News Release

Antiviral therapy favors a lower risk of liver cirrhosis in HBeAg-negative chronic hepatitis B with normal alanine transaminase and HBV DNA positivity

Comprehensive research from Sichuan University unveils new insights into treating hepatitis B

Peer-Reviewed Publication

Xia & He Publishing Inc.

Cumulative incidence of liver nodules, liver cirrhosis, and HCC in the untreated, treatment-continued, and treatment-discontinued groups


(A, B, C) Comparison of the cumulative incidence of the three events in patients with HBV DNA at all levels. (D, E, F) Comparison of the cumulative incidence of the three events in patients with HBV DNA≥2,000 IU/mL of the three subgroups. ***p<0.001; *p<0.0167; ns, p>0.05. BL, baseline; HCC, hepatocellular carcinoma.

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Credit: Jing Zhou & En-Qiang Chen

The research delves into a traditionally overlooked category of CHB patients. While those who are HBeAg-negative with normal ALT levels have been considered low-risk and often excluded from immediate treatment, this study challenges that notion by demonstrating the considerable benefits of ongoing antiviral therapy. Conducted as a retrospective analysis over a median period of 54 months, the study involved 194 patients diagnosed with HBeA-negative CHB. These patients, all with detectable hepatitis B virus (HBV) DNA, were categorized based on their treatment regimes: continuous, intermittent, or no treatment with nucleos(t)ide analogs (NAs).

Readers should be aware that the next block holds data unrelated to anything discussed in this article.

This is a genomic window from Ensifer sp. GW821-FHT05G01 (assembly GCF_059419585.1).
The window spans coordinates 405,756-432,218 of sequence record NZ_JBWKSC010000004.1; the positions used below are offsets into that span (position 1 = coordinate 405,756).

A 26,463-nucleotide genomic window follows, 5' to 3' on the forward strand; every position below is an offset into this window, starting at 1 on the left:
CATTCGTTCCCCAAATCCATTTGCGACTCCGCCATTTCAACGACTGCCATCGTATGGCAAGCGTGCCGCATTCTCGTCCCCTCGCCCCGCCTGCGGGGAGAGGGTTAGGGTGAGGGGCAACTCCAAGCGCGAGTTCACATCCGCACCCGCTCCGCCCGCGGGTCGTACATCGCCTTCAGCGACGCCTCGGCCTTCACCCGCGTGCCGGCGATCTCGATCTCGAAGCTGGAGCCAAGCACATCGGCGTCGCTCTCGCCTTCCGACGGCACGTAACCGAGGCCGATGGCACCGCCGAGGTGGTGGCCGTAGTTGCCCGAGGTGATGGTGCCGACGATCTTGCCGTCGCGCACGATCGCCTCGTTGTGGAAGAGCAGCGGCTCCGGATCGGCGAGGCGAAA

The findings are groundbreaking. Patients who adhered to continuous NA therapy exhibited a 100% virological response, significantly reducing the risk of developing liver nodules and cirrhosis. This is particularly notable in patients with HBV DNA levels ≥2000 IU/mL, where continuous treatment decreased the risks of liver cirrhosis by 92% compared to those who discontinued or did not receive treatment.

The study suggests that early antiviral treatment can prevent liver disease progression in HBeAg-negative chronic hepatitis B patients with normal ALT and positive HBV DNA, even in the absence of elevated ALT levels. It advocates for a proactive treatment strategy to prevent the progression of liver diseases in HBeAg-negative CHB patients.

This comprehensive research highlights the importance of early intervention and regular monitoring for this patient population, as well as the need for further research to optimize treatment strategies and improve outcomes for patients with chronic hepatitis B. It might set a new course for clinical practices and management in CHB strategies.

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